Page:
Writing is such an interesting process. Sometimes an event or experience brings me a particular insight that I want to write down. Sometimes I know right away what I want to write. Other times it has to marinate for a few days or even weeks before I’m ready to write. Often I’ll “write” in my head while I’m on a walk or running and then later put it down “on paper.” Usually I just sit down at the computer and it all comes out. I read over it once and then I publish it. There’s not a long, drawn out writing process. I don’t agonize over the right word or focus on my voice. I just write it and you read it.
In all the blogs I’ve written, only a handful haven’t made it to the website. Usually I can tell when I’m writing one that doesn’t mean enough to me to publish. I had one of these just last week. It was jumbled and confusing and I figured if I thought those things, then it wasn’t worth putting it out there for you to be all jumbled and confused too.
It can be frustrating when I write and then realize it’s not ready to be seen. However, in my case we’re talking 500-800 words that get tossed to the side. Last year Sarah Bessey shared that a book (a book!!) she had been working on was not going to be published. I can’t imagine that kind of devastation! I do understand, on a small scale, why she did it. Sometimes it’s just not ready to be seen.
I jumped back into Jan Richardson’s book In the Sanctuary of Women a couple weeks ago. The section I’m reading right now is about creativity and I can relate to much of it. Creativity is a fickle creature. She can’t be forced, nor can she be denied. Well, I suppose she can be forced, but that never turns out well. And, it’s possible to deny her, but she’ll eventually find a way to win. So I think it’s best to just follow her lead!
Jan writes about being obedient to Creativity, acknowledging that “the word obedience can — and should — be a difficult one for us” (253). She writes that the word obedience means “to listen to” and when we’re talking about Creativity, obedience seems make sense. When I have something inside me that needs to be written, I pay attention and I make space to write. There will always be excuses to fill my time. But, if I’m going to be obedient to what is coming alive in me, I set time aside to let it out. Similarly, being obedient to Creativity requires letting go of control — if it’s not there, I can’t force it. I have to trust that when those words are ready to be seen by the world, they will flow naturally and with ease.
I haven’t talked with many people about my writing process. I think that’s mostly because I’m not writing for you. Yes, I refer to “you” but I don’t generally know who’s reading, unless you comment. I know people “like” my posts on Facebook, but that doesn’t necessarily mean they read it from start to finish. I write for me, because if I don’t, I get uncomfortable, almost obsessive. I have these words, phrases and sentences rolling around in my head that need a place to land. If I don’t pull them out and onto the screen, then they keep scrolling in front of my mind until I free them.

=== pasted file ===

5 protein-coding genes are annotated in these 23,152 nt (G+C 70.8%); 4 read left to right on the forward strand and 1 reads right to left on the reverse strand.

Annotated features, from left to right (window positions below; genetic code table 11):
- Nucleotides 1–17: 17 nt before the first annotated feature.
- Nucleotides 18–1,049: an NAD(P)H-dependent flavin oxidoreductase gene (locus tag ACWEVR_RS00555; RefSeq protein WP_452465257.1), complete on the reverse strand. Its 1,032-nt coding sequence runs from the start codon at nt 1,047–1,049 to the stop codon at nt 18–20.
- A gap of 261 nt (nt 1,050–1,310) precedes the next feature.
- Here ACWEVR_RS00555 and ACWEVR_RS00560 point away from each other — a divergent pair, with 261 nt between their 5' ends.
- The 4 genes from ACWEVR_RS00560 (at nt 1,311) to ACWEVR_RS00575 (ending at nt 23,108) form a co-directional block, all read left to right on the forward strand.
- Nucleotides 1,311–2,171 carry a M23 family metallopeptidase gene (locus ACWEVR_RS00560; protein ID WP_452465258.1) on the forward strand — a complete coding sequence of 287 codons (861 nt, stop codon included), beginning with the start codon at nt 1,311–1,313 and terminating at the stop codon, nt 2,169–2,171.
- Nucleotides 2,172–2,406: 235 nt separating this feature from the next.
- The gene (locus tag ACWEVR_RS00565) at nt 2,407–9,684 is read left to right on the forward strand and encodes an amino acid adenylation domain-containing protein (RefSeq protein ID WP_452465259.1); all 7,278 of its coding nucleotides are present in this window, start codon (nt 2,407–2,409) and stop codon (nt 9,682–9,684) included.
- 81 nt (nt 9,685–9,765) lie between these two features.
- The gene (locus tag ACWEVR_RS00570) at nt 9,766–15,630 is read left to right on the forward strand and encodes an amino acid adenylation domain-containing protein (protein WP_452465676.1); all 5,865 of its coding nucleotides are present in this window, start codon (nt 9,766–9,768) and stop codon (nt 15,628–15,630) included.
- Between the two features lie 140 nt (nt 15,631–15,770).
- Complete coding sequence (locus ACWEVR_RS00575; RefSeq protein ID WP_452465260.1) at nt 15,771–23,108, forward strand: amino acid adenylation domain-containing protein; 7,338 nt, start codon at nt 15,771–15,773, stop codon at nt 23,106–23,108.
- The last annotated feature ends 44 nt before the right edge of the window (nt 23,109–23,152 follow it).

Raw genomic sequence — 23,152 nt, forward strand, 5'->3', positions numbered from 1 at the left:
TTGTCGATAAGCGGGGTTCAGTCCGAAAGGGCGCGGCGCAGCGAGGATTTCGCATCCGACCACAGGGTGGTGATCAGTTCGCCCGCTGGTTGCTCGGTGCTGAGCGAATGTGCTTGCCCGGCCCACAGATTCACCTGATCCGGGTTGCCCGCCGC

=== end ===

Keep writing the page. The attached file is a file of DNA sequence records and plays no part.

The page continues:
I have several creative outlets in my life — writing, gardening, quilting, making collages, photography. They all require different levels of engagement and insistence of priority. Writing is the most persistent right now with quilting at a close second. I’ve never taken a formal writing class outside of school. I’ve never gotten instructions on how to quilt beyond YouTube. So much of what I do comes with practice over a long period of time. I suspect that if I want to follow this inkling I have to write a book someday, then maybe I’ll need to dedicate more time to learning about the process of writing. I don’t want to change too much, but I can guarantee I have more to learn.
If you consider yourself to be creative (we are ALL creative in some way, but I realize not everyone has discovered that yet), how do you manage your creative process? If you write, do you force yourself to write daily? Or, do you follow the whims of Creativity and create when the Spirit leads you? If you’re not a writer, how to do you express your Creativity? I’m curious to read your responses, so please do comment!
“You can’t use up creativity. The more you use, the more you have.” — Maya Angelou
“To live a creative life we must lose our fear of being wrong.” — Joseph Chilton Pearce
“Creativity takes courage.” — Henri Matisse
1 thought on “They Don’t All Make It”
I honestly don’t consider myself creative at all. My writing is a compulsion, a way for me to make sense of my neurosis in a way that produces something tangible. Whether it will be useful to myself later or others is perhaps a byproduct. I can’t force myself to write even though I love the idea of having written a book. But whenever I start, the enthusiasm dies out very quickly. I do try to blog every once in a while… But the very act of blogging is interesting. I censor myself quite a bit because I know it has the potential of being read by anyone with access to the internet. But it’s the one thing I have been doing for over 15 years, so I can’t imagine ever truly quitting. I don’t know. I could go on about the subject of writing and never say anything that makes much sense! 🙂
LikeLiked by 1 person